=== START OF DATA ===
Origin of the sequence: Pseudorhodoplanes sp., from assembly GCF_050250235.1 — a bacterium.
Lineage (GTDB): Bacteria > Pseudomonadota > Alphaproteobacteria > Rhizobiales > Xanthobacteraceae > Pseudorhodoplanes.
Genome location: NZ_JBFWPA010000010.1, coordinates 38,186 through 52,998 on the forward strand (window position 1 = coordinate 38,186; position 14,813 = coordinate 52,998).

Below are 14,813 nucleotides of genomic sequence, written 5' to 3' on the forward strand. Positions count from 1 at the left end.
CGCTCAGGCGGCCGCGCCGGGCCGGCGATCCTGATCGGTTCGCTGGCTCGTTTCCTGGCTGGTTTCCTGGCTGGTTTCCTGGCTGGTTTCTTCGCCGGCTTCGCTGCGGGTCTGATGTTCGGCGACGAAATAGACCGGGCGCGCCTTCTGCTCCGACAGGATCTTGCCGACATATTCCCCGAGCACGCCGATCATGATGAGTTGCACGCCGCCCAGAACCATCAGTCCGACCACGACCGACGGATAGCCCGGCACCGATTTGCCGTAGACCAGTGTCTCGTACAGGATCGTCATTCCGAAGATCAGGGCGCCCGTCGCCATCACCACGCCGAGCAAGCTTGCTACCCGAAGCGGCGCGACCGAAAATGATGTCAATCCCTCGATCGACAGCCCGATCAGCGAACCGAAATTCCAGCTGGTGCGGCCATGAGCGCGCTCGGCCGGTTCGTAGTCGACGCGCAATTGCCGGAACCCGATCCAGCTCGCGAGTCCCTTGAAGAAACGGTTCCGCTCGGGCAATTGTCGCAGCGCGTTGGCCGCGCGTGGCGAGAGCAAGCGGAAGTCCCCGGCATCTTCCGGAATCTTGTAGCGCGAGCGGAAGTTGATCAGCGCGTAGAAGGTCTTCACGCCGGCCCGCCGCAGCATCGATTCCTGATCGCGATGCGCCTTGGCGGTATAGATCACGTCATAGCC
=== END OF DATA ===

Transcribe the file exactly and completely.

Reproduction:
Origin of the sequence: Pseudorhodoplanes sp., from assembly GCF_050250235.1 — a bacterium.
Lineage (GTDB): Bacteria > Pseudomonadota > Alphaproteobacteria > Rhizobiales > Xanthobacteraceae > Pseudorhodoplanes.
Genome location: NZ_JBFWPA010000010.1, coordinates 38,186 through 52,998 on the forward strand (window position 1 = coordinate 38,186; position 14,813 = coordinate 52,998).

Below are 14,813 nucleotides of genomic sequence, written 5' to 3' on the forward strand. Positions count from 1 at the left end.
CGCTCAGGCGGCCGCGCCGGGCCGGCGATCCTGATCGGTTCGCTGGCTCGTTTCCTGGCTGGTTTCCTGGCTGGTTTCCTGGCTGGTTTCTTCGCCGGCTTCGCTGCGGGTCTGATGTTCGGCGACGAAATAGACCGGGCGCGCCTTCTGCTCCGACAGGATCTTGCCGACATATTCCCCGAGCACGCCGATCATGATGAGTTGCACGCCGCCCAGAACCATCAGTCCGACCACGACCGACGGATAGCCCGGCACCGATTTGCCGTAGACCAGTGTCTCGTACAGGATCGTCATTCCGAAGATCAGGGCGCCCGTCGCCATCACCACGCCGAGCAAGCTTGCTACCCGAAGCGGCGCGACCGAAAATGATGTCAATCCCTCGATCGACAGCCCGATCAGCGAACCGAAATTCCAGCTGGTGCGGCCATGAGCGCGCTCGGCCGGTTCGTAGTCGACGCGCAATTGCCGGAACCCGATCCAGCTCGCGAGTCCCTTGAAGAAACGGTTCCGCTCGGGCAATTGTCGCAGCGCGTTGGCCGCGCGTGGCGAGAGCAAGCGGAAGTCCCCGGCATCTTCCGGAATCTTGTAGCGCGAGCGGAAGTTGATCAGCGCGTAGAAGGTCTTCACGCCGGCCCGCCGCAGCATCGATTCCTGATCGCGATGCGCCTTGGCGGTATAGATCACGTCATAGCC